According to Islamic teachings, all the prophets taught one and the same deen, a way of life characterized by willing and full submission to the One God and obedience to God’s will.
In today’s context, the life and message of one towering personality have particular relevance for the Indian Muslims: Maulana Abul Kalam Azad (1888-1958).
In 1890, when he was still a little child, Maulana Azad’s family settled in Kolkata. He learnt a number of languages, and was also trained in Islamic disciplines and subjects such as mathematics, philosophy, world history and science by tutors employed by his family. He rose to prominence through his work as a journalist, espousing the cause of India’s freedom from British rule. He became a firm supporter of nonviolent activism for India’s independence and later rose to become one of the top leaders of the Indian National Congress, actively engaging in the movement for India’s independence from British rule.
Maulana Azad was passionately committed to Hindu-Muslim unity and a united India. In 1912, at the age of 24, he started a journal called Al Hilal (‘The Crescent’). In its pages, he exhorted Muslims to join hands with Hindus and work for India’s independence.In 1923, at the age of 35, he became the youngest person to serve as President of the Indian National Congress. He served in that capacity later too: he became the President of the Congress in 1940 and remained in the post till 1946. Particularly committed to building bridges of harmony between Hindus and Muslims, he opposed separate electorates. He also opposed the separatist ideology of the Muslim League. He was firmly against communal politics. He exhorted the Muslims of India to work together with Hindus and others to preserve a united India, where people from all faiths and communities could amicably live together.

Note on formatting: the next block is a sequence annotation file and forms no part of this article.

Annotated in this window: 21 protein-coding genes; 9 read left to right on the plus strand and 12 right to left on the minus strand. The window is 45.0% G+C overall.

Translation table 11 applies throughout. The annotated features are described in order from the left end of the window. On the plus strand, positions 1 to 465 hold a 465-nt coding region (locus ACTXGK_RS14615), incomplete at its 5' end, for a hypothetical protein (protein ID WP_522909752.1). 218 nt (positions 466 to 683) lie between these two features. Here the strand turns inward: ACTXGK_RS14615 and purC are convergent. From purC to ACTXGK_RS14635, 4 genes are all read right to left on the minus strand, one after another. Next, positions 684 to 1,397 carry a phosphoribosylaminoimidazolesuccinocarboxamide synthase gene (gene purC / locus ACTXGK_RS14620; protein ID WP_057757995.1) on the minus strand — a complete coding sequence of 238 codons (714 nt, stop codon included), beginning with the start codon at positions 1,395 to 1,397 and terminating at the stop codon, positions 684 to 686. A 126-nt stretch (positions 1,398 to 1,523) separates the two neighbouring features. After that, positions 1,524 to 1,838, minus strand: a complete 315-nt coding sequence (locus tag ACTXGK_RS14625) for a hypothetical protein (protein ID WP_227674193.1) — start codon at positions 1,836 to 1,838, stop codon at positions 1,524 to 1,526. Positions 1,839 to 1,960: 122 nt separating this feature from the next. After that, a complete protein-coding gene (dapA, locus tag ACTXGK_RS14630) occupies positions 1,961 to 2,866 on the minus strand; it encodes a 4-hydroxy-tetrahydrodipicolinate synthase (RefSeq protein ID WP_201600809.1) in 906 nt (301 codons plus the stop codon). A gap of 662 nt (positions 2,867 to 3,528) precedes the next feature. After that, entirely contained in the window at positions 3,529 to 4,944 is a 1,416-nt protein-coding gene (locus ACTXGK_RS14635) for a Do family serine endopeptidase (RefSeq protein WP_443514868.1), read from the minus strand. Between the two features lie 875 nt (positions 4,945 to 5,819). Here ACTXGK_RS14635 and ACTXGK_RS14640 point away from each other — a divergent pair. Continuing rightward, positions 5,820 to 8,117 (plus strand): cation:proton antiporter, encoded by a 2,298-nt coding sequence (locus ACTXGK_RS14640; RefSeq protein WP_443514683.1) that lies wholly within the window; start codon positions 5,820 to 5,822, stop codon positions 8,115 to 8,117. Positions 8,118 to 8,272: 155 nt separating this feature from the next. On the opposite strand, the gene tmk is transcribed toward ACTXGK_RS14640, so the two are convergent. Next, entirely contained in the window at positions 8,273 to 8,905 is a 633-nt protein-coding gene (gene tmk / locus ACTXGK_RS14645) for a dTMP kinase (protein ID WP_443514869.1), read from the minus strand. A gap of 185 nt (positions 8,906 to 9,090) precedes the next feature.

Decades after Maulana Azad left the world, many of the things that he stood for remain as valid as they were in his time. His vision of a united India that included people of all faiths can be a source of inspiration for those who dream of peace and harmony between people beyond manmade divisions. His passionate support for inter-community harmony is as relevant today as it was in his own time. At a time when conflict in the name of religion has become endemic in many parts of the world, his example shows how religions can be interpreted as a means for bringing people from different religious backgrounds to work together for the common good. Islam can be fully compatible with inter-community harmony and unity for the welfare of all peoples, he taught us. He demonstrated through his eventful life that it is possible to be a devout Muslim and, at the same time, be sincerely committed to inter-community harmony and spiritual oneness, transcending religious boundaries.